Sunday, January 6, 2019

DOJ will not retract errors in report on immigration and terrorism

The Justice Department has acknowledged errors in a controversial report issued last year that implied a link between terrorism in the U.S. and immigration, but officials have declined to retract or correct the document, according to  the Washington Post as reported by The Crime Report. Released by the Justice and Homeland Security departments, the report said that 402 of 549 individuals — nearly 3 in 4 — convicted of international terrorism charges since the Sept. 11, 2001, terrorist attacks were foreign-born. It was written in compliance with President Trump’s March 2017 executive order halting immigration from six majority-Muslim countries.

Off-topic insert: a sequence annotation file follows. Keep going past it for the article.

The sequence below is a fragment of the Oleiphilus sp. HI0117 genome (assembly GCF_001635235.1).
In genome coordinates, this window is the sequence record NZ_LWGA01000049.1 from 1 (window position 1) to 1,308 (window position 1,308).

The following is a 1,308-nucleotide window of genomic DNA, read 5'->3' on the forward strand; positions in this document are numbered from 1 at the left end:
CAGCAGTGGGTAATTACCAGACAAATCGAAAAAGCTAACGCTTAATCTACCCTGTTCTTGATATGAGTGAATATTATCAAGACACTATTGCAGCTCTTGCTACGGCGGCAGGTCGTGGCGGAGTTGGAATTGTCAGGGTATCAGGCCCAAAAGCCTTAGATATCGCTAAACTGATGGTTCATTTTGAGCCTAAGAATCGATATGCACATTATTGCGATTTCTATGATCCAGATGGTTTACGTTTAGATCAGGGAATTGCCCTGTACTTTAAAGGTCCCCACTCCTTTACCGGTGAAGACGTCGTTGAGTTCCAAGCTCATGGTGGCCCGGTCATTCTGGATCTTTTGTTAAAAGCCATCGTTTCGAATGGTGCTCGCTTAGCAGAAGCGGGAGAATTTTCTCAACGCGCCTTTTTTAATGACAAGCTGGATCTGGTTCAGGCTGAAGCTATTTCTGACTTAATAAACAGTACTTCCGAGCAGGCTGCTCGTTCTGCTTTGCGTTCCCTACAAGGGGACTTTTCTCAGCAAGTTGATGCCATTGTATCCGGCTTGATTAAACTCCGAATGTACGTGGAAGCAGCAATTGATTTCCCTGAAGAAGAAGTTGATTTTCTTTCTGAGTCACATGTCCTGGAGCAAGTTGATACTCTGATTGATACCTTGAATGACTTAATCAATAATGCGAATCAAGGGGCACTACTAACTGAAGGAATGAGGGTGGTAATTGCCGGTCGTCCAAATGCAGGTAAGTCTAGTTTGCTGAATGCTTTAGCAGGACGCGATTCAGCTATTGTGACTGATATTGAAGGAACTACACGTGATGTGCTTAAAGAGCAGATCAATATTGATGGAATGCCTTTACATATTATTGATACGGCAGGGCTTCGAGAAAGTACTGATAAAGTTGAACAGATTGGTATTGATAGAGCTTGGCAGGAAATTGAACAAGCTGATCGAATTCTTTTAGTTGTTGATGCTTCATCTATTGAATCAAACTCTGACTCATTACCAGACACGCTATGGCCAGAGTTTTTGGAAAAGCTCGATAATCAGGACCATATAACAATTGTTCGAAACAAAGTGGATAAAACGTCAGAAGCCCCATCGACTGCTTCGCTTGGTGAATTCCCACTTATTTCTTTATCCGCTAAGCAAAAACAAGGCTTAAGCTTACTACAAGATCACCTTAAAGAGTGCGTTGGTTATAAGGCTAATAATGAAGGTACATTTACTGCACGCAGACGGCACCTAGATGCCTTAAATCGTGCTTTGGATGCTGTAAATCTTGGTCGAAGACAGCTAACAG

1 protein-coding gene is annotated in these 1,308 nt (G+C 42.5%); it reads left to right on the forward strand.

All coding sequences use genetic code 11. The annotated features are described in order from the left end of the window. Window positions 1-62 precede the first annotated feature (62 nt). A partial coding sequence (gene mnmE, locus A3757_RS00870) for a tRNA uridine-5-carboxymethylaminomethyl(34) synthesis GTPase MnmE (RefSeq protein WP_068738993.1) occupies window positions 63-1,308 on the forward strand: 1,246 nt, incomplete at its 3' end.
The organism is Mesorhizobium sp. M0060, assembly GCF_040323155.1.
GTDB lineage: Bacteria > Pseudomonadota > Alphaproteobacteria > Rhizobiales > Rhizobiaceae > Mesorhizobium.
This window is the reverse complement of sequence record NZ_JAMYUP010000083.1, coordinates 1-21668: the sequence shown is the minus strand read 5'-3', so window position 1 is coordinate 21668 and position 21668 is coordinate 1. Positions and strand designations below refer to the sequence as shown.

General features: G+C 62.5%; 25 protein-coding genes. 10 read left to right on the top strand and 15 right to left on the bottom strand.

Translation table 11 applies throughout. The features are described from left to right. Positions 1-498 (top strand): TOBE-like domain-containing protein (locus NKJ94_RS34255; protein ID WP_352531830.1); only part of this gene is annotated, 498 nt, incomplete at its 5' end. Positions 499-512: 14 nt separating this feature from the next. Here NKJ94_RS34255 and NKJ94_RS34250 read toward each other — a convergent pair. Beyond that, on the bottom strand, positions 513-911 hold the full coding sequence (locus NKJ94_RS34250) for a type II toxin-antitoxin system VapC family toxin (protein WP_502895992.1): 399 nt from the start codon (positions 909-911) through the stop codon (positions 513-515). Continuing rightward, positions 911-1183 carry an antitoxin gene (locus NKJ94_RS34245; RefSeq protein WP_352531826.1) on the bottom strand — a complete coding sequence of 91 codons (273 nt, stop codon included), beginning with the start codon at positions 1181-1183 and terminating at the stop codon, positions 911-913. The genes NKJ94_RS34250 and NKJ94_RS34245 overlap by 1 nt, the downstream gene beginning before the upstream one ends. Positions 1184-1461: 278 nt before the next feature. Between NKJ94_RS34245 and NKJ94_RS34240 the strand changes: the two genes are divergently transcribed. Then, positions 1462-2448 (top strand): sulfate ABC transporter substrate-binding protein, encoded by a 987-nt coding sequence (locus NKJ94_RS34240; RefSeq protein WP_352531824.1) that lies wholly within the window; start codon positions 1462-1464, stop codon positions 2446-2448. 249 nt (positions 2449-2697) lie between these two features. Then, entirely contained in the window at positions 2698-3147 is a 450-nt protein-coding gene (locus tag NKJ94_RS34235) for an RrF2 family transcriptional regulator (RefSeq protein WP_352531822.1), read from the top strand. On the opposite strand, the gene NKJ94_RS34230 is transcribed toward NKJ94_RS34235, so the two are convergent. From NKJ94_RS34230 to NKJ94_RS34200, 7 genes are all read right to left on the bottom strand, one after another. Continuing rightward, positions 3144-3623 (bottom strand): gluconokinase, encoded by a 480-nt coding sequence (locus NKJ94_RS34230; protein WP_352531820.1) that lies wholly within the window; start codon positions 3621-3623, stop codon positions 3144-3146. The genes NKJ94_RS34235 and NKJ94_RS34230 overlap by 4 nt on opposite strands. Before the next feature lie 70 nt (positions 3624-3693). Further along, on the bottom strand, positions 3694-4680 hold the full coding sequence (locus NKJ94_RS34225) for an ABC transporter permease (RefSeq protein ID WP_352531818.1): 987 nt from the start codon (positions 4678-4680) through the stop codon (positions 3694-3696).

Critics expressed alarm at what they considered misleading data presented without context. They called it an attempt to misuse law enforcement agencies to advance a political agenda in opposition to immigration. Several government watchdog and civil liberties groups sued the two agencies, seeking a retraction or correction under the Information Quality Act. The agencies refused. Now, the Justice Department has told the groups it will not retract or correct the document. Rather, “in future reports, the department can strive to minimize the potential for misinterpretation,” said DOJ official Michael Allen. It was a rare DOJ admission that its reporting may have misled the public. One flaw the Justice Department acknowledged was the report’s assertion that between 2003 and 2009, immigrants were convicted of 69,929 sex offenses, which “in most instances constitutes gender-based violence against women.” Actually, the nearly 70,000 offenses spanned a period from 1955 to 2010 — 55 years, not six; the data covered arrests, not convictions; and one arrest could be for multiple offenses. Critics decried the report’s inclusion of eight “illustrative examples” of foreign-born individuals out of a pool of 402 convicted of international terrorism. Allen wrote that, “On reconsideration, the department acknowledges that a focus on eight seemingly similar ‘illustrative examples’ from a list of more than 400 convictions could cause some readers of the report to question its objectivity.”
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